Tell us about a time when something went wrong

This is about mistake management, and experience. It can be a quality control question, but it's more about the applicant's ability to handle adversity.

The question is, specifically, about a situation you couldn't handle. Don't try and duck the question, either, because you'll be brought back to that point.

To clarify a lot of misconceptions, what the interviewers want is a case where you didn't get it right.

This is called establishing an idea of your competencies, which is a bit misleading. What they actually need to know is your reaction to a problem where you couldn't deal with it, or made some sort of mistake. The answer provides information across a range of possible areas of interest to the panel.

Note: You can always ask the interviewers for more details about what they want in your answer. If you're not sure, do that.

The standard wisdom about this question is that it's to show that you learned from your problems, which is quite correct.

It's also an indicator of your experience and your learning curve. Not to get too psychological, experience is always relevant, and your example might be a very good source of information.

The fundamentals:

  • The example you give is up to you.
  • As long as it's in the subject range the interviewers want, it's OK.
  • It has to be relevant to the job.
  • It has to be factual. (Never invent stories, it creates more holes than it fills.)
  • It does not have to be an admission of guilt, or traumatic.


The job is an IT helpdesk for a big company. The interviewee has been asked Tell us about a time when something went wrong? He's been told the answer is supposed to be about a situation where he couldn't manage things on the job.

Understandable enough question. In a job where these guys are the fixers, and they can't do their jobs, it's exactly what you need to know.

Important: Again, we're talking about structured answers, so the interviewers can follow the development of your answer. If they can't, you might as well be talking to yourself.


This is the scene setter in answer to that situation:

I'd been working at ABC for a few months, and I discovered one day that I hadn't been really busy before. All of a sudden, we got calls from everywhere at once.

We got 40 calls in half an hour. The system, as far as we knew was OK, but it was all local problems, databases crashing, computers on the blink, software problems, hardware problems, the whole range of possibilities, all at once.

It was only me and an intern, naturally, that day, and I have to say, I got completely lost. I had no idea how to prioritize my responses, what took precedence over what, whose needs were greater, or any of the basics. Meanwhile, the whole place was coming unstuck, and it was my problem.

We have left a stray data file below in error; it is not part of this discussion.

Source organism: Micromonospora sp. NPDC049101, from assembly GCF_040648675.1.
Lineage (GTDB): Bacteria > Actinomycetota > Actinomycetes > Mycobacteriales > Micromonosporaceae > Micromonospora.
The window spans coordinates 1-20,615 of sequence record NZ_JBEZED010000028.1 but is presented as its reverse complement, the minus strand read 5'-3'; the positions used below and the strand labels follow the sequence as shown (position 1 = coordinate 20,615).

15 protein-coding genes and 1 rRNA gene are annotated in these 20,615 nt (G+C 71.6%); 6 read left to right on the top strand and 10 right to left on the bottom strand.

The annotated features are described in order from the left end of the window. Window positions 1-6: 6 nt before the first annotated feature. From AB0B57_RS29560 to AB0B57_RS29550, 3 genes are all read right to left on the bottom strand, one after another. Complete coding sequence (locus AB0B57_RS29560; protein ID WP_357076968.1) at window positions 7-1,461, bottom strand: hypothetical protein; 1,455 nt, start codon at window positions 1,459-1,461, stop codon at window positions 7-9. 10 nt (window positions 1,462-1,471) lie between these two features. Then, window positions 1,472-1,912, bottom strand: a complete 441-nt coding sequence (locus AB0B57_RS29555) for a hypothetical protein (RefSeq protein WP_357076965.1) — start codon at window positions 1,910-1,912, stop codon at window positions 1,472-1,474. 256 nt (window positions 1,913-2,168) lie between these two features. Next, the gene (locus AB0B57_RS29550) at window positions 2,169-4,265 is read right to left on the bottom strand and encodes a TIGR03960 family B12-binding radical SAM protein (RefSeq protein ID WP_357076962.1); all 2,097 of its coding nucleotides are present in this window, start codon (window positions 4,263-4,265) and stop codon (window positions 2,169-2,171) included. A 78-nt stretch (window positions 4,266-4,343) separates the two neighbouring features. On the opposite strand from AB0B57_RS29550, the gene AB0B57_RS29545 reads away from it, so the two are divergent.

Things have obviously become unmanageable, the situation is fully explained, no need to draw the interviewers a map.

Competency issues

Now, the handling issues of this situation have to be addressed.

I decided to ask for some guidance, because as far as I could see, I was likely to get something wrong, almost immediately, if I didn't have some clear priorities. The IT manager wasn't in that day, so I went straight to the Business Manager, and explained the situation, and asked what he wanted done. I felt like a fool, but I was really worried about making a mistake.

I'd made a guess about what should be done. But with only the intern to help, and him basically a learner, he could only do the computer issues. Everything else was up to me, as I explained to the Business Manager.

The Business Manager, fortunately for my peace of mind, didn't even blink. He told me the databases were the priority, starting with Accounts, so that's what we did, and the intern cleared up the computers pretty quickly, and was able to help me with getting the databases back up and running. Fortunately we didn't lose any data, but I was glad when it was over.

The competency question here is answered by showing the applicant knew when he was out of his depth, got guidance from management, and was given the right priorities. Anything else probably would have been wrong, with the databases crashing.

The interviewers have been shown that this applicant does know when to yell for help, and correctly identified the real problems, even if unable to solve them for himself.

Learning from experience

This part of the answer is important, and shows the applicant has gained valuable understanding of the role and the responsibilities of the position.

I really learned from that experience. I'm competent enough as a helpdesk person, but that day showed me a lot, about what systems management is really all about.

The minute I realized I was responsible for all of these things, it was a real eye opener. Can't say I enjoyed the experience, I was very worried, but now I know what my job's there for, and what I need to do.

I also learned a lot about how IT interacts with organizations. I've actually done some advanced courses in helpdesk work, to improve my management skills in that area, as a result of that experience…

From here on, the applicant is fine. He learned, his concepts of his work and responsibilities were improved. He now understands his role better, and is getting training in skills in that area, which the interviewers will consider is a good move.

There are any number of possible situations, but the basic approach of answering the question is usually pretty much the same.

  • Describe the situation, clearly
  • Explain the difficulties and competency issues
  • Explain what was done
  • Explain what you learned

It's not really all that difficult to deal with this question and add some positive information for yourself during the interview.

Think about what you're going to use as an example.

Make sure your answer is very clear, and you come up with a positive result.